[arin-ppml] Effect of ARIN's Letters

michael.dillon at bt.com michael.dillon at bt.com
Fri May 1 05:25:57 EDT 2009

>> they said "there appears to be no business case for IPV6".  

> That's because *today* there isn't. In fact, there will *not* 
> be a business case until lack of IPv4 addresses make it hurt, 
> and believe me it *will* hurt.

This just isn't true, at least not in Europe.

For starters, in the UK, there is an ISP who provides broadband services
which support IPv6 <http://www.aaisp.net.uk/broadband.html>. This
company clearly sees a business case for IPv6.

My own company has customers in several countries in Europe who are
buying IPv6 Internet access from us. It's only available in a few
limited cities and for special customers right now, but there is a
business case or we wouldn't be doing it. In addition, some large
companies now include IPv6 in their RFPs, not as a checklist
requirement, but because they only want to sign contracts for service
with an ISP who is serious about IPv6. For us, the business case is that
we can get these contracts for IPv4 services today, because we have a
serious plan to deploy IPv6 before the v4 addressing crisis becomes

I'd like to emphasise this point. The business case for IPv6 is to have
a smooth and steady transition through the IPv4 addressing crisis in
order to sign contracts for IPv4 services with companies who want to
INSURE themselves against problems during the crisis. There is an awful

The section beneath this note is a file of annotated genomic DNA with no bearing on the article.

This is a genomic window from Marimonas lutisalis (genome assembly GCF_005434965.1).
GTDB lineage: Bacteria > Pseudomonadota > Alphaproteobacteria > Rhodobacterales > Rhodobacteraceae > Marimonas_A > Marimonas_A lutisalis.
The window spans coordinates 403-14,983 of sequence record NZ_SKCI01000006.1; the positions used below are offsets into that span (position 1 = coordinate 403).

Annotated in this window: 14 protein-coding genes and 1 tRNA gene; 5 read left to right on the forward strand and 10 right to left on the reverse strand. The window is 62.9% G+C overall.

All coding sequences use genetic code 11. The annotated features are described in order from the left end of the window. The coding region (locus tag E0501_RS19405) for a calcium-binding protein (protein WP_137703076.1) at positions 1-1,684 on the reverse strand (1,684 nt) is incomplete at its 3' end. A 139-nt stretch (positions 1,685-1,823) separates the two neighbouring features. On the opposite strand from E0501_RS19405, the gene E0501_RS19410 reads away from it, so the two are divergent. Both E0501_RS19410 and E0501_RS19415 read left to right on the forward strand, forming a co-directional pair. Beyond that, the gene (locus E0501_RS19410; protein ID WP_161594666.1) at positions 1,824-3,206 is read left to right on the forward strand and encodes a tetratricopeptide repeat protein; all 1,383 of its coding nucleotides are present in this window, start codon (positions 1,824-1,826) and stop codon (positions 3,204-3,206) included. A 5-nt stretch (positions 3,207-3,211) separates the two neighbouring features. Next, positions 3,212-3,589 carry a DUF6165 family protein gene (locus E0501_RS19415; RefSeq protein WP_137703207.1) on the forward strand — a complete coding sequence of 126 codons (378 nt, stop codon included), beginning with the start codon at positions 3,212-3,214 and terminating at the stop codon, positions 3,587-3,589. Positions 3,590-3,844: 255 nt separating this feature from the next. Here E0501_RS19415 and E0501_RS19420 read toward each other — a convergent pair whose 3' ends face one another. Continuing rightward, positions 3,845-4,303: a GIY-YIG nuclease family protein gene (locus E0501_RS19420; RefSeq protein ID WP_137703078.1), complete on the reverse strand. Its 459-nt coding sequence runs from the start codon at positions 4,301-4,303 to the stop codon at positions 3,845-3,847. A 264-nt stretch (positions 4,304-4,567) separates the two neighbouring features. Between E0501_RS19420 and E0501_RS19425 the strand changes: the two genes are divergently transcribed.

lot of money at stake here.

Some people want business models handed to them on a platter so that
they can just turn the crank and make money. Today there are no
simplistic IPv6 business models like that, but there are definitely
revenue-positive business cases to be made for people who can think out
of the box.

Note that the IPv4 addressing crisis will also not be a simple thing. On
the one hand we are running out of v4 and ISPs may not be able to get
more addresses, while on the other hand RIR actions may bring the crisis
to us sooner than pure numerical analysis would suggest. At the same
time, there are transfer policies in place that will attract
speculators, regardless of the rules. This will muddy the waters,
contributing to the crisis. There are a whole raft of minor and major
technical issues with v6 support in certain pieces of hardware and
certain software packages. If you lived through the mid 90's with IPv4,
you will have an idea of what I mean. Some deployments of v6 will be
stable, but others will not due to these technical issues. This also
contributes to the crisis.

You cannot rely on other people to solve this crisis for you, or make it
go away. The only reasonable strategy is to prepare contingency plans
today, which includes doing a lot of technical work testing and trialing
IPv6. But it also includes planning what products to discontinue in
order to recover IPv4 addresses so that the network can continue to grow
and sell the more profitable IPv4 products.

--Michael Dillon

P.S. Some people on this list are confused and think that I speak for
some company or other. To be perfectly clear, the above opinions are
mine and not the opinions of some company or other.

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